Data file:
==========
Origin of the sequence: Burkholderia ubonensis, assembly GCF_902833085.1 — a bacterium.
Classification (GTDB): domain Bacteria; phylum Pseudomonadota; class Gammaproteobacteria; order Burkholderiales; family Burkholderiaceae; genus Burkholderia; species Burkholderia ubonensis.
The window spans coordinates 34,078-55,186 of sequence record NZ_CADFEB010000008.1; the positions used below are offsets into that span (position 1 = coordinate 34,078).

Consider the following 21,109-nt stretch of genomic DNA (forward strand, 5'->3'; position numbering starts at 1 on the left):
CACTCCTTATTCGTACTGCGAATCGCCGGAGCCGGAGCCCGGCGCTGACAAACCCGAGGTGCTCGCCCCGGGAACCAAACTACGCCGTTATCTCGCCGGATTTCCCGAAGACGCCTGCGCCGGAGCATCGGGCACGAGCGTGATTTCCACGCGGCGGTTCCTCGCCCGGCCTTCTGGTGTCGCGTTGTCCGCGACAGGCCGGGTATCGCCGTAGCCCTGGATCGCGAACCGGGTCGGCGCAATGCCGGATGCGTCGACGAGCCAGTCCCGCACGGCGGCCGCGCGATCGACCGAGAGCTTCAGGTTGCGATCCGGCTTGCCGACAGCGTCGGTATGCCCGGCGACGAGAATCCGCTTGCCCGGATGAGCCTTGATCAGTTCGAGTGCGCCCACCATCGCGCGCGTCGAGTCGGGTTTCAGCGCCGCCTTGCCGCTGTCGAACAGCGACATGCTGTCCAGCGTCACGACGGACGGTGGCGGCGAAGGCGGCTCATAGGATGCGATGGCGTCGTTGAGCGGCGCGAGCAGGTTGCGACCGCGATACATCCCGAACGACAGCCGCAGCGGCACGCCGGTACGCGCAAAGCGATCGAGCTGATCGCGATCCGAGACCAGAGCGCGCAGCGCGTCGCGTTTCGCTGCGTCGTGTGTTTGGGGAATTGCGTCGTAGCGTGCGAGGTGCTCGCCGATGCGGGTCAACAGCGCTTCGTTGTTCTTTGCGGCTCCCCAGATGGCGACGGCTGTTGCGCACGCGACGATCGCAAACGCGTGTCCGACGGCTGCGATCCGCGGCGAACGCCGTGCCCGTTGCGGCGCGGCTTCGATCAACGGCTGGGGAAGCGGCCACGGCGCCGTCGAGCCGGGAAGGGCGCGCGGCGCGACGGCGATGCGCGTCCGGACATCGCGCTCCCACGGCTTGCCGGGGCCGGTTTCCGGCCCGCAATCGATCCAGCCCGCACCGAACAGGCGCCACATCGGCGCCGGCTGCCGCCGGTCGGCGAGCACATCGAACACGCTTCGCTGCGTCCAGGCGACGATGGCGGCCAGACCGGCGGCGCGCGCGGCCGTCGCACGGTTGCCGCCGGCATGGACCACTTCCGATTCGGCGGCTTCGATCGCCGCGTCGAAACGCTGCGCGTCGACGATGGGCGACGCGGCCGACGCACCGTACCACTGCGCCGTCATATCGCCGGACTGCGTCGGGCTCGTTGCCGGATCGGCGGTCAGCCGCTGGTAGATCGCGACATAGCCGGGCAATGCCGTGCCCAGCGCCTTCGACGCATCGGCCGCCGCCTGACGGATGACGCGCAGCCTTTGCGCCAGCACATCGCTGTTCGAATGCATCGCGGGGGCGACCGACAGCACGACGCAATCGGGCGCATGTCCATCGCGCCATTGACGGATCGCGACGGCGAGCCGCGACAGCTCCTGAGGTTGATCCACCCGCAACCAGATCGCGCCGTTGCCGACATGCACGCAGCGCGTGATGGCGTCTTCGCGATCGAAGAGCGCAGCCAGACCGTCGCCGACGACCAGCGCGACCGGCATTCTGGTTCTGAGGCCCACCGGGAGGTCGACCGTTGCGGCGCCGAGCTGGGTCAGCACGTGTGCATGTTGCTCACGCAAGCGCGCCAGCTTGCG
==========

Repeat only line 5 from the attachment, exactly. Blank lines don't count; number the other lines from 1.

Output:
CACTCCTTATTCGTACTGCGAATCGCCGGAGCCGGAGCCCGGCGCTGACAAACCCGAGGTGCTCGCCCCGGGAACCAAACTACGCCGTTATCTCGCCGGATTTCCCGAAGACGCCTGCGCCGGAGCATCGGGCACGAGCGTGATTTCCACGCGGCGGTTCCTCGCCCGGCCTTCTGGTGTCGCGTTGTCCGCGACAGGCCGGGTATCGCCGTAGCCCTGGATCGCGAACCGGGTCGGCGCAATGCCGGATGCGTCGACGAGCCAGTCCCGCACGGCGGCCGCGCGATCGACCGAGAGCTTCAGGTTGCGATCCGGCTTGCCGACAGCGTCGGTATGCCCGGCGACGAGAATCCGCTTGCCCGGATGAGCCTTGATCAGTTCGAGTGCGCCCACCATCGCGCGCGTCGAGTCGGGTTTCAGCGCCGCCTTGCCGCTGTCGAACAGCGACATGCTGTCCAGCGTCACGACGGACGGTGGCGGCGAAGGCGGCTCATAGGATGCGATGGCGTCGTTGAGCGGCGCGAGCAGGTTGCGACCGCGATACATCCCGAACGACAGCCGCAGCGGCACGCCGGTACGCGCAAAGCGATCGAGCTGATCGCGATCCGAGACCAGAGCGCGCAGCGCGTCGCGTTTCGCTGCGTCGTGTGTTTGGGGAATTGCGTCGTAGCGTGCGAGGTGCTCGCCGATGCGGGTCAACAGCGCTTCGTTGTTCTTTGCGGCTCCCCAGATGGCGACGGCTGTTGCGCACGCGACGATCGCAAACGCGTGTCCGACGGCTGCGATCCGCGGCGAACGCCGTGCCCGTTGCGGCGCGGCTTCGATCAACGGCTGGGGAAGCGGCCACGGCGCCGTCGAGCCGGGAAGGGCGCGCGGCGCGACGGCGATGCGCGTCCGGACATCGCGCTCCCACGGCTTGCCGGGGCCGGTTTCCGGCCCGCAATCGATCCAGCCCGCACCGAACAGGCGCCACATCGGCGCCGGCTGCCGCCGGTCGGCGAGCACATCGAACACGCTTCGCTGCGTCCAGGCGACGATGGCGGCCAGACCGGCGGCGCGCGCGGCCGTCGCACGGTTGCCGCCGGCATGGACCACTTCCGATTCGGCGGCTTCGATCGCCGCGTCGAAACGCTGCGCGTCGACGATGGGCGACGCGGCCGACGCACCGTACCACTGCGCCGTCATATCGCCGGACTGCGTCGGGCTCGTTGCCGGATCGGCGGTCAGCCGCTGGTAGATCGCGACATAGCCGGGCAATGCCGTGCCCAGCGCCTTCGACGCATCGGCCGCCGCCTGACGGATGACGCGCAGCCTTTGCGCCAGCACATCGCTGTTCGAATGCATCGCGGGGGCGACCGACAGCACGACGCAATCGGGCGCATGTCCATCGCGCCATTGACGGATCGCGACGGCGAGCCGCGACAGCTCCTGAGGTTGATCCACCCGCAACCAGATCGCGCCGTTGCCGACATGCACGCAGCGCGTGATGGCGTCTTCGCGATCGAAGAGCGCAGCCAGACCGTCGCCGACGACCAGCGCGACCGGCATTCTGGTTCTGAGGCCCACCGGGAGGTCGACCGTTGCGGCGCCGAGCTGGGTCAGCACGTGTGCATGTTGCTCACGCAAGCGCGCCAGCTTGCG